stangace20
Topic Author
Posts: 4
Joined: Thu Dec 08, 2005 1:11 pm

What Are The Optimal Settings To Get Light Trails

Sat Apr 16, 2011 3:49 am

I'm trying to take long exposure photos of aircraft passing over my house at night.....I'm basically trying to get the light trail effect.

The shot I'm trying to get right now, has me looking west towards a large mountain and air traffic passing over my house and going behind the mountain. I would like to get one w/ multiple aircraft to make the light trails really bright like I've seen in some photos

However while I have a remote timer and everything for my camera, I am getting generally too much light w/ any picture that was exposed for more than a minute, and the light trails aren't really very long/bright if I set the time for less than that. And of course confounding the problem is that it takes at least 2 min for the aircraft to pass over me and behind the mountain

[Edited 2011-04-15 20:50:43]
 
Silver1SWA
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RE: What Are The Optimal Settings To Get Light Trails

Sat Apr 16, 2011 4:26 am

Quoting stangace20 (Thread starter):
However while I have a remote timer and everything for my camera, I am getting generally too much light w/ any picture that was exposed for more than a minute, and the light trails aren't really very long/bright if I set the time for less than that. And of course confounding the problem is that it takes at least 2 min for the aircraft to pass over me and behind the mountain

Do you understand the relationship among shutter speed, aperture and ISO? If your pictures are overexposed, stop down your aperture and set the lowest ISO.

I recommend manual mode so you can control all three parameters.

[Edited 2011-04-15 21:27:41]
ALL views, opinions expressed are mine ONLY and are NOT representative of those shared by Southwest Airlines Co.
 
stangace20
Topic Author
Posts: 4
Joined: Thu Dec 08, 2005 1:11 pm

RE: What Are The Optimal Settings To Get Light Trails

Sat Apr 16, 2011 4:45 am

a bit, I think the lowest ISO setting on my camera is about 100 and the highest 1400
(or those are at least the presets)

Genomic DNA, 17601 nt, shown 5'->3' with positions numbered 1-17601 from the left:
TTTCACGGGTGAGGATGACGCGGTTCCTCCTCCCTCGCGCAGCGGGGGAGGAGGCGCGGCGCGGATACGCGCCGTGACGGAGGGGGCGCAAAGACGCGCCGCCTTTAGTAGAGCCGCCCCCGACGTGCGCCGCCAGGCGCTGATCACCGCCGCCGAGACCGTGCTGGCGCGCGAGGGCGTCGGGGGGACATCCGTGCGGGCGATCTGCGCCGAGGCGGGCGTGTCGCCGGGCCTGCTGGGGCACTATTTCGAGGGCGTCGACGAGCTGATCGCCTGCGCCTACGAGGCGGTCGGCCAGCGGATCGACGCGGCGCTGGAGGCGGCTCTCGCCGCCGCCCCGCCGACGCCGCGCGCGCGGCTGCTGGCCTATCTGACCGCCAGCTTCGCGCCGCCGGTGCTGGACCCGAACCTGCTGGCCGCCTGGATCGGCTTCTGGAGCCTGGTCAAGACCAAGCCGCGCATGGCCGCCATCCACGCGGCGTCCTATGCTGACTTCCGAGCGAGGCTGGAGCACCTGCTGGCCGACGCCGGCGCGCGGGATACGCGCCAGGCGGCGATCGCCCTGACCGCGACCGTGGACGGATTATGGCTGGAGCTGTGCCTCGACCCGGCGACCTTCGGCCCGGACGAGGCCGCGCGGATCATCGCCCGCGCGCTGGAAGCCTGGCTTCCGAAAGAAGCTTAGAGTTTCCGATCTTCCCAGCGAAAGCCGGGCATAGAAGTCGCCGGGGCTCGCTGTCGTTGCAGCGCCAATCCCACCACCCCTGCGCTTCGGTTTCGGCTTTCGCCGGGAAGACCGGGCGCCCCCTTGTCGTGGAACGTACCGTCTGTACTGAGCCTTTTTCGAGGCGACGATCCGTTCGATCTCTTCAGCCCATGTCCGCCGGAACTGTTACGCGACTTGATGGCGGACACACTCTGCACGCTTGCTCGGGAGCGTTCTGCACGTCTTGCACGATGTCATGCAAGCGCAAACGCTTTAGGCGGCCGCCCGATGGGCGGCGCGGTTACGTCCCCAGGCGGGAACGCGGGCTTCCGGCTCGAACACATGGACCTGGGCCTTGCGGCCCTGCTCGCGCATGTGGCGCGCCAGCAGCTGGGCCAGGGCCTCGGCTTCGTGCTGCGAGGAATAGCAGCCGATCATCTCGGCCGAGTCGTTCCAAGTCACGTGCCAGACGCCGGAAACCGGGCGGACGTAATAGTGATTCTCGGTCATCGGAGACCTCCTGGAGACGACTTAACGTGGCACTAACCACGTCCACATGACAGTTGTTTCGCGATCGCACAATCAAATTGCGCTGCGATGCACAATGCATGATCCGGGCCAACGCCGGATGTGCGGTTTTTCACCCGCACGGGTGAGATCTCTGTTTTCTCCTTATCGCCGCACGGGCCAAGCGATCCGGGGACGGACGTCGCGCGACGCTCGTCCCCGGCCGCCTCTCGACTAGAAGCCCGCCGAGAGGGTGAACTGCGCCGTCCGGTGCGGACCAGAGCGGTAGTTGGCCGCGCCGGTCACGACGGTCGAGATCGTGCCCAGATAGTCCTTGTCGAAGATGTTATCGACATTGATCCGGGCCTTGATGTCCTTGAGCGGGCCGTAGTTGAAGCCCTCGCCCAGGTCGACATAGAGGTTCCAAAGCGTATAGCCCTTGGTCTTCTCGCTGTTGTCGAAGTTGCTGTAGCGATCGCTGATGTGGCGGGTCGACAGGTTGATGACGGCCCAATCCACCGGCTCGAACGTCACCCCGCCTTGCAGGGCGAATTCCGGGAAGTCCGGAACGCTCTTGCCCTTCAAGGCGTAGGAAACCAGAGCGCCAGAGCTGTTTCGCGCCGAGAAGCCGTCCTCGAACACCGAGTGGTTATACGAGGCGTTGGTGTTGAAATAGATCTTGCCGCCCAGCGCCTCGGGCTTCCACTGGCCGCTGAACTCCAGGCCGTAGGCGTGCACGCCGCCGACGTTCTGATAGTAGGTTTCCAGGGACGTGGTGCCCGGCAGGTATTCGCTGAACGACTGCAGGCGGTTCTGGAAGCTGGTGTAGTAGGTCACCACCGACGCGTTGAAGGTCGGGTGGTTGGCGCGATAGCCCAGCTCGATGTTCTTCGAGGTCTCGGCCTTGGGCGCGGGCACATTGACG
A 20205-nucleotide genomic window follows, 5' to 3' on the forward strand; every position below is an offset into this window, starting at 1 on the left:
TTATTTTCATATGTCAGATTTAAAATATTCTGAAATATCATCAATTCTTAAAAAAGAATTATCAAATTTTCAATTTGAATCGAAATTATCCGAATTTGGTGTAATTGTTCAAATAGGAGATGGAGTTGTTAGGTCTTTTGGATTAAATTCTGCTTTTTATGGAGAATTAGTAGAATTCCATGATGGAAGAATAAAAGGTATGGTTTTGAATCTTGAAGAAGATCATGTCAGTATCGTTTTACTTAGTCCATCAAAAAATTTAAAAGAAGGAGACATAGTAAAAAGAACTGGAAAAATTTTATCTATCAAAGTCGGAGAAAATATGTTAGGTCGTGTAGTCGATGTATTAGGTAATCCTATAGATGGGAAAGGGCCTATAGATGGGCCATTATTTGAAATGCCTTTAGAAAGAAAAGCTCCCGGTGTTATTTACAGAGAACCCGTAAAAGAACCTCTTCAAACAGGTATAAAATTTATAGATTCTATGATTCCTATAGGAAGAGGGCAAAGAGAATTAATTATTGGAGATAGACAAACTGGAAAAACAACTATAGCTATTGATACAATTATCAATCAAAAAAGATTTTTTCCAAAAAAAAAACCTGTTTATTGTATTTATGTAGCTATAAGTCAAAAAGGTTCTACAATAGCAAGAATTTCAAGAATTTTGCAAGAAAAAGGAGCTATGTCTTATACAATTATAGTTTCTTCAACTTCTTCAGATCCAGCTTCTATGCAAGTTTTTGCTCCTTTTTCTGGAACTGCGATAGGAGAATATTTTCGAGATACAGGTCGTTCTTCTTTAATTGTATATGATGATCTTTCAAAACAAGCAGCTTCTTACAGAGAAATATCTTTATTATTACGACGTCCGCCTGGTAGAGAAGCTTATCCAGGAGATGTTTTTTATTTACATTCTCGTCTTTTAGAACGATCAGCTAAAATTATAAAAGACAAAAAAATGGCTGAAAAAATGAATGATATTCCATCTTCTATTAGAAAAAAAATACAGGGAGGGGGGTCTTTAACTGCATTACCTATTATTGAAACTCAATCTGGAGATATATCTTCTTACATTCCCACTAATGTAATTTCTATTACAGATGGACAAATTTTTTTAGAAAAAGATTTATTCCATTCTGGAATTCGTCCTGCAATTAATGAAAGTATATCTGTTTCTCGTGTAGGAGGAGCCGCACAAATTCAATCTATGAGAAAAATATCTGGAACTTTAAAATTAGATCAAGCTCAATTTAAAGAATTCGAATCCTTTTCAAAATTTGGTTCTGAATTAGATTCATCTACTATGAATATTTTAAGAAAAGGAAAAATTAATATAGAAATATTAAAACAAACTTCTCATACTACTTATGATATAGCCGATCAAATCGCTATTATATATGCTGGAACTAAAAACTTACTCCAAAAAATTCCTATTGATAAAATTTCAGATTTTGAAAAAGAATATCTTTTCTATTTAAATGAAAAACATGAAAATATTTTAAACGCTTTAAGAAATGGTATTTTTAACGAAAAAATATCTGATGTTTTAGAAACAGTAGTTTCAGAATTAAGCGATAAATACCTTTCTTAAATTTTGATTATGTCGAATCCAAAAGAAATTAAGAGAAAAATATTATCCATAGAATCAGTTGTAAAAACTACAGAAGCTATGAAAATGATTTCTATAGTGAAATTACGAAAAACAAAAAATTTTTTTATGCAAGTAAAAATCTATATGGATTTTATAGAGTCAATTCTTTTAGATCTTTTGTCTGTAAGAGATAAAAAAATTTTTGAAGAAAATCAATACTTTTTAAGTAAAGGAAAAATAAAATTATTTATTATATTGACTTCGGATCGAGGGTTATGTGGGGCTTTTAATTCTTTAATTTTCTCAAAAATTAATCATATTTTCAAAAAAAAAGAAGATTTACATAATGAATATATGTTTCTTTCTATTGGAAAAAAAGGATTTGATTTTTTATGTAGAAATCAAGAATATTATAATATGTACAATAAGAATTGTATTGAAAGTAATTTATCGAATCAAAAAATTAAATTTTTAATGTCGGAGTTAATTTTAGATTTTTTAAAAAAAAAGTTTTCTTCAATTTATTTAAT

Silver1SWA
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RE: What Are The Optimal Settings To Get Light Trails

Sat Apr 16, 2011 5:14 am

It would help a lot if you would be a little more specific about what you have tried so far. What mode were you in? What settings? Knowing what your settings were and that they resulted in overexposure will help us determine the kind of environment you were shooting in.

If you don't fully understand the basics like the relationship among shutter, aperture and ISO, then this type of photography will be bit more difficult for you. It's not the same as a bright sunny day where you can have the camera do a lot of the thinking.
ALL views, opinions expressed are mine ONLY and are NOT representative of those shared by Southwest Airlines Co.
 
damien846
Posts: 629
Joined: Thu Dec 21, 2006 2:45 am

RE: What Are The Optimal Settings To Get Light Trails

Sat Apr 16, 2011 5:27 am

I think I can help here.....

View Large View Medium
Click here for bigger photo!

Photo © Damien Dyer-Air Frame Photography


This one, ISO2000, f7.1, for 47 seconds.
This set on flickr should help as you should be able to check the settings.
http://www.flickr.com/photos/tupperware_pilot/sets/72157622868988969/
As has been already said, knowing your camera and how to use it is useful. But go and have a play. If you have a noise reduction system on your camera, "TURN IT OFF" as with my Nikon if you take a 60 second shot it take 60 seconds to process. And this is a pain. And not going to make that much difference, you can use it once you are up to speed with this type of shot.
Good luck.
 
codeshare
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Joined: Tue Sep 10, 2002 2:23 am

RE: What Are The Optimal Settings To Get Light Trails

Sat Apr 16, 2011 9:02 am

It's simple, you obviously have a digital camera, so practise practise and.... practise  

KS/codeshare
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